A quick wander outside the hotel showed I was just opposite the orthodox church with the clock tower and an extremely smart classical style municipality. People were doing the usual evening promenade or sitting in cafes.
The next day I had three meetings which were more or less successful, and we had time to grab a pizza and an icecream in the best icecream parlour before setting off back to Sarajevo.
There are three mobile networks in BiH but the coverage is not universal (as you might expect with such complex politics). It seems that Federation phone cards are not sold in the RS and vice versa, so I had a small problem with phone credit in RS with a FBiH sim card, solved as usual by our fixer and interpreter Sanja who carries spares of both cards. But even with credit, and the ability to switch networks, there was no signal in a lot of the rural area on the way back. This allowed me to escape most of my callers and have a rest on the way back.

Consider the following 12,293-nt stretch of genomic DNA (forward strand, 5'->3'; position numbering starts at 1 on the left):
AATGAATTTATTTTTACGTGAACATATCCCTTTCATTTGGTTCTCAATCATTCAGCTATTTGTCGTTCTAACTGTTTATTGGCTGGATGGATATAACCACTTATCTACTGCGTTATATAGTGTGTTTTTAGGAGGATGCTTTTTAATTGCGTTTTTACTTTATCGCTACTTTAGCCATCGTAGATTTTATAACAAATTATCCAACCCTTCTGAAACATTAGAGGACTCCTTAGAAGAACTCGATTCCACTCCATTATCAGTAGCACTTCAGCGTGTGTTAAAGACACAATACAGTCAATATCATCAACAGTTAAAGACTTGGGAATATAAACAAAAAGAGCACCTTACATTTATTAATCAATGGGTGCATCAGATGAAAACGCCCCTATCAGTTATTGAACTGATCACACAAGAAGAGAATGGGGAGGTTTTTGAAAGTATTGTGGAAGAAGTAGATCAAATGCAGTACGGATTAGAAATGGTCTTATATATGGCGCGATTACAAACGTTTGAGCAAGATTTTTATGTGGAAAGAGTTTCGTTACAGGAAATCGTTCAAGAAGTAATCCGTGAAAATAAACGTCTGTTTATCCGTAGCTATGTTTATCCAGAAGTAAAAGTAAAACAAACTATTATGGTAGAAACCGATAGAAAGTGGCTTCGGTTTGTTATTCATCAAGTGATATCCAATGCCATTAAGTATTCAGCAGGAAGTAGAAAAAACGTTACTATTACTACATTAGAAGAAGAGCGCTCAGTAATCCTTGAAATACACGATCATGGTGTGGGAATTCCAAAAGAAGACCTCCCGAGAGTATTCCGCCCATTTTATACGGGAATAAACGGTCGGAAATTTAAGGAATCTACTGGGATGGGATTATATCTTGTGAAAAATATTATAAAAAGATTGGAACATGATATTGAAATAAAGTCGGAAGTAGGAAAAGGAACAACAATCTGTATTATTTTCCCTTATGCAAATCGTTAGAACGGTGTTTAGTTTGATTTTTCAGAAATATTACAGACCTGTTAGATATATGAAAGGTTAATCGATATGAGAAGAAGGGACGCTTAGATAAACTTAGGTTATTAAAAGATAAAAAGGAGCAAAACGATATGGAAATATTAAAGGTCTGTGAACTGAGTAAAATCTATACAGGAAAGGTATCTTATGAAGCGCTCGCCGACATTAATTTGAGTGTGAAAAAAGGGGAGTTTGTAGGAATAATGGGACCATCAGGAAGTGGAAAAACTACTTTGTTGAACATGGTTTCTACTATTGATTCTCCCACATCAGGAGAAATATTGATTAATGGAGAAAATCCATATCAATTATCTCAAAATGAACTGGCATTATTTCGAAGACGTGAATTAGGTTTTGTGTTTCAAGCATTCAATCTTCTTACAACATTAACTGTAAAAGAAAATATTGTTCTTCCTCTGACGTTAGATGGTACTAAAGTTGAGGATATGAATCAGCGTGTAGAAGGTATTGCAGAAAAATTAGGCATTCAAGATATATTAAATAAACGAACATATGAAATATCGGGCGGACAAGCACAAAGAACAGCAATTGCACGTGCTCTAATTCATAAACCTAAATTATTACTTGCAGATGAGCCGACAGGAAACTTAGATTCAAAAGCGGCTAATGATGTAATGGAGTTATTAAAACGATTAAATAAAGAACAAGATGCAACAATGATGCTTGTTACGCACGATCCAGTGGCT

Altogether a very pleasant impression and I am sure I could spend a few weeks here quite comfortably. It seems so different from the impression of Bosnians Serbs created by the refusal of their politicians to hand over war criminals, and their (politicians') well known reputation for corruption and obstinacy. Talking to some of the officials (or politicians in disguise, since most ministry positions are filled with party loyalists) it seems they are one of the last remaining bastions of socialism in ex-Yugoslavia. But the rest of the people are clearly anxious to move on.